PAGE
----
Severance Pay as Part of an Employment Settlement – Do You Have to Withhold FICA?
Your former employee has sued, alleging involuntary termination as a result of unfair employment practices. Of course, reinstatement with back wages is a potential remedy. Frankly, however, you do not want the employee back, nor does the employee particularly want to return. You agree to a severance package to resolve the matter.
Do these future, unearned payments constitute “wages” for purposes of the Federal Insurance Contributions Act (“FICA”)? The United States Supreme Court, resolving a split amongst the Circuits, has declared that they do, meaning that FICA withholding must be considered when a claim is resolved using severance payments.
In United States v. Quality Stores, Inc., 134 S.Ct. 1395, 188 L.Ed.2 413 (2014), Quality Stores filed for Chapter 11 bankruptcy protection. It provided severance payments to many of its terminated employees, which the parties stipulated were the result of a reduction in work force. The amount of severance pay depended upon the number of years an employee was with the company. Quality Stores reported the severance payments as wages on the employees’ W-2 tax forms, paid the employer’s required share of FICA taxes, and withheld the employees’ share of those taxes. It then sought, and obtained, consent from approximately 1,800 former employees to allow Quality Stores to pursue FICA tax refunds, claiming these did not constitute “wages” pursuant to FICA.
The United States Bankruptcy Court granted summary judgment in favor of Quality Stores, holding that severance payments do not constitute “wages” under FICA and are, therefore, not subject to the attendant withholding and taxes. The government appealed to the Sixth Circuit Court of Appeals, which affirmed the Bankruptcy Court. In granting certiorari, the Supreme Court noted that other circuits had concluded that at least some severance payments constituted wages subject to FICA tax and, thus, there was a split between circuits.
In order to resolve the issue, the Court undertook a two-step analysis. The first question was whether FICA’s definition of “wages” included severance payments. 26 U.S.C. § 3121(a) defines “wages” as “all remuneration for employment, including the cash value of all remuneration (including benefits) paid in any medium other than cash.”
The Court held that a reading of the plain language of this section indicated that severance payments made to terminated employees are “remuneration for employment.” In the case of Quality Stores, the Court noted that the severance payments were staggered in accordance with years of employment, which supported this concept. The Court further noted that FICA specifically exempts certain termination-related payments from its definition of “wages.” These may include payments made to employees resulting from medical disabilities. The Court held that these specific exemptions reinforced the fact that the payments made in the case of Quality Stores constituted “wages” within the meaning of FICA. As such, they should be subject not only to income tax withholding, but also FICA tax withholding.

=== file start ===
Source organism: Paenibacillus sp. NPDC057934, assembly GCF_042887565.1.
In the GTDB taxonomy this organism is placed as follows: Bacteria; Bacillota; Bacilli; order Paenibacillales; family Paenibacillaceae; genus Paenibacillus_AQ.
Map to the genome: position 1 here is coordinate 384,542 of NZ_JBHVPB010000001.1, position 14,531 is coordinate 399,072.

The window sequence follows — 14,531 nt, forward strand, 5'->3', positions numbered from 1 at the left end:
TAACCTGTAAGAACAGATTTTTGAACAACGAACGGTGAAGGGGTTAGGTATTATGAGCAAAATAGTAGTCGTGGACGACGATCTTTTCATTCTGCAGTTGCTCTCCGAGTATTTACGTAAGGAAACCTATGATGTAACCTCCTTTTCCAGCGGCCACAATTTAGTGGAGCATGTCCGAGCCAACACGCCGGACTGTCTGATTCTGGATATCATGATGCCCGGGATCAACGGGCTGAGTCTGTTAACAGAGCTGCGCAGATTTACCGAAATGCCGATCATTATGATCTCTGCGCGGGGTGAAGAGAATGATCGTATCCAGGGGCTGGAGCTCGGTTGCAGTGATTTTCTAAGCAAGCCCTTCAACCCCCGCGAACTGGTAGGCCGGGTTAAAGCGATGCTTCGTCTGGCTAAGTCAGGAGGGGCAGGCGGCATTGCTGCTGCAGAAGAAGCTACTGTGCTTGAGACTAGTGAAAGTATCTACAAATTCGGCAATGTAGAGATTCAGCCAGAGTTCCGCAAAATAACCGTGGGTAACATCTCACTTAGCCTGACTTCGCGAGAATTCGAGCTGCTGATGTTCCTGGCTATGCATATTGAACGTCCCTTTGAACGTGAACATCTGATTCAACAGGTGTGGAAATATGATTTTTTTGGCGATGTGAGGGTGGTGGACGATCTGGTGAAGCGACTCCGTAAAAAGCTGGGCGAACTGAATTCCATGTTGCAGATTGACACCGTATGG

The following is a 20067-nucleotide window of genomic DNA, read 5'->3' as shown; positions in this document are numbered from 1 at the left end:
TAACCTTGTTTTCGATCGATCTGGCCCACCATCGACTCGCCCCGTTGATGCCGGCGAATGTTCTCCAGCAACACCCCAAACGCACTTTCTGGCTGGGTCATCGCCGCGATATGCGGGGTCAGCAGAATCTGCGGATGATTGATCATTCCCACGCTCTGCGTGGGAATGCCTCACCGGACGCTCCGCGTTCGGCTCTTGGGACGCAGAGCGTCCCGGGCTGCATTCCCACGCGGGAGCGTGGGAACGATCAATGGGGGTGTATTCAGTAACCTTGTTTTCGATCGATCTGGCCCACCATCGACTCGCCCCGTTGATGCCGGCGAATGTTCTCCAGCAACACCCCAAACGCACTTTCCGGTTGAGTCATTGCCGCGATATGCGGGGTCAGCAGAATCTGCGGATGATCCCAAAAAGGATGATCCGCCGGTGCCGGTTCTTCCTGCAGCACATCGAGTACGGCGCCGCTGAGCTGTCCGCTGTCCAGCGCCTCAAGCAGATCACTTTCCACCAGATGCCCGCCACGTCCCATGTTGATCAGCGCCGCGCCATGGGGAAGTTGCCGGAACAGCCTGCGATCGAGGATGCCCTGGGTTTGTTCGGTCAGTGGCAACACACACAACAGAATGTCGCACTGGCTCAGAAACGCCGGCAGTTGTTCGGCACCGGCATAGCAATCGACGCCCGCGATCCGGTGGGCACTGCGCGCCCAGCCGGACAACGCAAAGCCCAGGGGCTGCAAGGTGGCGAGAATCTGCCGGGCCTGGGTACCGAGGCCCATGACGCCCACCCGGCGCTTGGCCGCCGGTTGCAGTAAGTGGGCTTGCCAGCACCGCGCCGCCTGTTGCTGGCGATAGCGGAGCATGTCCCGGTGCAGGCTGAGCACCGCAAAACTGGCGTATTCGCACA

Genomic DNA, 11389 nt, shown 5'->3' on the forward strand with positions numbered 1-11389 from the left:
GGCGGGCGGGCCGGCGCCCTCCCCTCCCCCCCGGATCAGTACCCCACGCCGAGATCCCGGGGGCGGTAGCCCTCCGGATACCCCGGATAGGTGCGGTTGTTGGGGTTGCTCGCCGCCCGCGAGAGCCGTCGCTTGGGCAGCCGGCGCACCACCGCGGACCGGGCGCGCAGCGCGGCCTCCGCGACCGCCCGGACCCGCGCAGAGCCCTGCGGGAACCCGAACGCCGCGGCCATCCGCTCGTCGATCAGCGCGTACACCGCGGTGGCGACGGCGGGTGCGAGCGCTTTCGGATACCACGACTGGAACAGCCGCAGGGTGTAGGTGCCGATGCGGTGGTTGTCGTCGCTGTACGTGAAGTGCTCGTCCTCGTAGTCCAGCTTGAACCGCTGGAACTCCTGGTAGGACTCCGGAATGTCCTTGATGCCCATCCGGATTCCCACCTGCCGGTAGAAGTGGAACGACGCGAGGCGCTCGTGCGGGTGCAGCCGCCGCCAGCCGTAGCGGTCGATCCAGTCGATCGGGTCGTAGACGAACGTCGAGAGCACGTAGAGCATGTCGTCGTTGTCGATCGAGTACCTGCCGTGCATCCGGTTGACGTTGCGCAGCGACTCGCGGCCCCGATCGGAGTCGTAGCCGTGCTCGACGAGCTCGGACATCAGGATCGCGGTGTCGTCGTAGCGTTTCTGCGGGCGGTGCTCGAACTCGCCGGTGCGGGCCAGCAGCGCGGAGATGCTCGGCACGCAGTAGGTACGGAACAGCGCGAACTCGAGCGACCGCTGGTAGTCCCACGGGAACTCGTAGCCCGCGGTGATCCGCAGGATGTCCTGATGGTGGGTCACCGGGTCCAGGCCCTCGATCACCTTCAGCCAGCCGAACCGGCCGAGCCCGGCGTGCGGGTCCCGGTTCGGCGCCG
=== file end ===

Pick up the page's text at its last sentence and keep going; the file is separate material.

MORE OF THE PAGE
(o) Extension of withholding to certain payments other than wages.
[A]ny supplemental unemployment compensation benefit paid to an individual…shall be treated as if it were a payment of wages by an employer to an employee for a payroll period. (emphasis added).
Quality Stores argued that the statutory language mandating that SUBs were “other than wages,” but should be treated “as if” they were wages, constituted an indirect mandate that the definition of “wages” for income tax withholding did not include severance payments. It further argued that, if severance payments did not constitute “wages” within the meaning of this definition, they could not possibly constitute wages for purposes of FICA. The Supreme Court disagreed with the Bankruptcy Court and Sixth Circuit on these points.
The Court began by examining the legislative history of Section 3402(o) of the Internal Revenue Code. It noted that Congress adopted this subsection to address a very specific problem. Prior to its enactment, employees who were paid SUBs were subject to potentially substantial income tax liability at the end of a tax year. Section 3402(o) mandated that such payments should be subject to income tax withholding in order to avoid this dilemma.
The Court then went on to state that the Internal Revenue Code definition of “wages” should be read broadly to include severance pay. It further noted that the provision, similar to FICA, included specific exemptions. These include payment for domestic services in a private home, and services rendered to a foreign government. The Court noted the lack of an exemption for severance payments. Consequently, consistent with its broad reading of the statute, the Court held that Section 3402 did not limit a broad reading of FICA’s definition of “wages.”
Noting that the payments at issue were staggered according to years of service and made to employees who were terminated against their will, the Court held that they constituted “wages” for both income tax withholding and FICA purposes.
The Moral of the Story
While Quality Stores did not involve settlement of litigation arising from allegations of wrongful discharge, its impact on such disputes is important. Often the resolution of an employment dispute involves buying out the employee, especially when that employee is close to retirement age. If this is the mechanism the parties use to achieve their peace, the employer should keep in mind that these payments will be classified as wages for FICA purposes and so treated in consummating settlement of litigation.